Along the way, the scientists found some bizarre things. One was small fossilized lifeforms more than 6 kilometres down, where lifeforms should not—and should never—have existed! Another shocking discovery was that the porous rock deep below was completely saturated with water. More recently, scientists from Northwestern University examined rocks from the mantle (which emerged from volcanoes) and found that they were composed of 1.5% water. After further research, they concluded that there is three times more water beneath the Earth’s crust than there are in all of the world’s oceans! The temperature down there is very high, but so is the pressure, keeping the water liquid and squeezing it out of the porous rocks. With this in mind, we can solve a number of great mysteries.

First, we now have a scientific source for where much of the water for the Flood came from. Rain clouds alone would not have been enough. Note how the Torah mentions the waters of the great deep first, before mentioning the rain, implying that the former was the more significant source of water. Second, we can better understand the Torah’s precise language, since it says the depths had to be “split apart” for the floodwaters to emerge. This splitting apart would certainly be required for all that water in the mantle beneath to emerge. Third, we can actually solve a scientific mystery for the baffled scientists at Kola who found fossilized ancient lifeforms deep below: Perhaps those lifeforms ended up there when the floodwaters returned underground and the surface closed back up, sealing lifeforms from above down beneath in a place where they otherwise could never have gotten.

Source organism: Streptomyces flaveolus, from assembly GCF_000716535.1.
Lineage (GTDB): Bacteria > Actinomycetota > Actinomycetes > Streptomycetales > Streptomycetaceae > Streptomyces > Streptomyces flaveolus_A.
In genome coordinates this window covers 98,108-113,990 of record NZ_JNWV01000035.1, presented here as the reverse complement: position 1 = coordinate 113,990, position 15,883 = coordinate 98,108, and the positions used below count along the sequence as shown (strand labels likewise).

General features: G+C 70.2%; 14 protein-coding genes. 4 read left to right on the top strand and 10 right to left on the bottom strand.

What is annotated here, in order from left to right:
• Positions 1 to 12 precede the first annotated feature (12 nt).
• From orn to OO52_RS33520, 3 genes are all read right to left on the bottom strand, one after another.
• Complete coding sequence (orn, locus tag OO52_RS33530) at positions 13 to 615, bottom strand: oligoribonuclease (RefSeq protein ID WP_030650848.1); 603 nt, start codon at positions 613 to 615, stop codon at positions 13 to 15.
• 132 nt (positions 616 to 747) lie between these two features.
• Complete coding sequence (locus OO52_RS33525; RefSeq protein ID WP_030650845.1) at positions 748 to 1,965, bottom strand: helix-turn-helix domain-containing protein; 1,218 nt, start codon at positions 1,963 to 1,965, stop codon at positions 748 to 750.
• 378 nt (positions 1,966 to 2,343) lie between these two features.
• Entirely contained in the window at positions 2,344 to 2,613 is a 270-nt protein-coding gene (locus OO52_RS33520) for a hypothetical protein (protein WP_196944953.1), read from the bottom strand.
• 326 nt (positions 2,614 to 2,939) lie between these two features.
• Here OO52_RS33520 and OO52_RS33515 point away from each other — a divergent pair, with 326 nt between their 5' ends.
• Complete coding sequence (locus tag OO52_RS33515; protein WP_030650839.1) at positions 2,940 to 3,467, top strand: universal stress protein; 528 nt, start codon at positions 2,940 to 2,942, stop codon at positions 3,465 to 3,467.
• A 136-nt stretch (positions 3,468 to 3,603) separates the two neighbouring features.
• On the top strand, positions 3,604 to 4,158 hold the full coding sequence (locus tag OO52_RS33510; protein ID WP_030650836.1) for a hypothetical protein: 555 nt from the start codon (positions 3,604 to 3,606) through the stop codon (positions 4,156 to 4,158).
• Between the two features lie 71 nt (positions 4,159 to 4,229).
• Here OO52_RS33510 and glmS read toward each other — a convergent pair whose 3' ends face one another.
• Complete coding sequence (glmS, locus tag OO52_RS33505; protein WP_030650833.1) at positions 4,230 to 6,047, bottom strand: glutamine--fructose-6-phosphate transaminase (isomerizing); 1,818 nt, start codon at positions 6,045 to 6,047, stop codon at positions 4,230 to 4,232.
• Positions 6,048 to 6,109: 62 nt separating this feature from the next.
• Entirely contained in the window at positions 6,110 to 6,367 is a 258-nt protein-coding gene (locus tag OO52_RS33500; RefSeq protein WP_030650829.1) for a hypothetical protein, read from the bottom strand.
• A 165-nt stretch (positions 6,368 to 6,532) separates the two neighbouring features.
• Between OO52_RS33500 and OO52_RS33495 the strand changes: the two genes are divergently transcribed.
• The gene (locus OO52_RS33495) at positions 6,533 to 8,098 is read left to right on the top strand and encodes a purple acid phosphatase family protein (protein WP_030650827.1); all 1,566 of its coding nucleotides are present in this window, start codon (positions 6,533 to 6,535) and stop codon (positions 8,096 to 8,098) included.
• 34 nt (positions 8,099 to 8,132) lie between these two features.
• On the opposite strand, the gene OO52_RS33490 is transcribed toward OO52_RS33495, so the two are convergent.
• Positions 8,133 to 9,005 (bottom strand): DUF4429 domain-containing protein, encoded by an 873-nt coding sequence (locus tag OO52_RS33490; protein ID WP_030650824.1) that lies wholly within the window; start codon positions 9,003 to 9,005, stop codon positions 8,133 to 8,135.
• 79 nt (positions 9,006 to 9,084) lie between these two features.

There is one more wonderful confirmation of all this when we look at the way our Sages described the Flood: the Talmud (Sanhedrin 108b) states that the floodwaters that came from below, “between their legs”, was boiling hot! This was measure for measure justice from God, since the people “sinned with heat, so they were punished with heat”. Heat here is a euphemism for sexual sin, and since the pre-Flood generation abused their nether regions, “between their legs”, God made sure that those floodwaters that came from below were boiling hot. Recall that the scientists at Kola were surprised that the temperature below was much hotter than they expected (yet the water remained in liquid form). They had to stop drilling because the rock was too mushy and “like plastic”. It is worth adding that the same page of Talmud says the water from below was not only hot, but also thick.

“Setting the Earth Upon the Waters”

There is one more fascinating mystery that can be solved with the scientific discovery of the Earth’s inner waters. Each morning, in Birkot HaShachar, we thank God for “setting the earth upon the waters” (רוקַע הָאָרֶץ עַל הַמָּיִם). This blessing troubled me for years. What does it mean that the earth is set upon the waters? Earth’s crust is set upon the rocky mantle, lying above the molten core—and the waters are resting upon the crust! It all seemed backwards. Yet, now we can see, as is often the case, that the Sages phrased it correctly all along: the crust is resting upon a mantle that is full of water, three times more water than in all the oceans! With that, we can appreciate this berakhah much more deeply, and recite it with ever-more kavanah.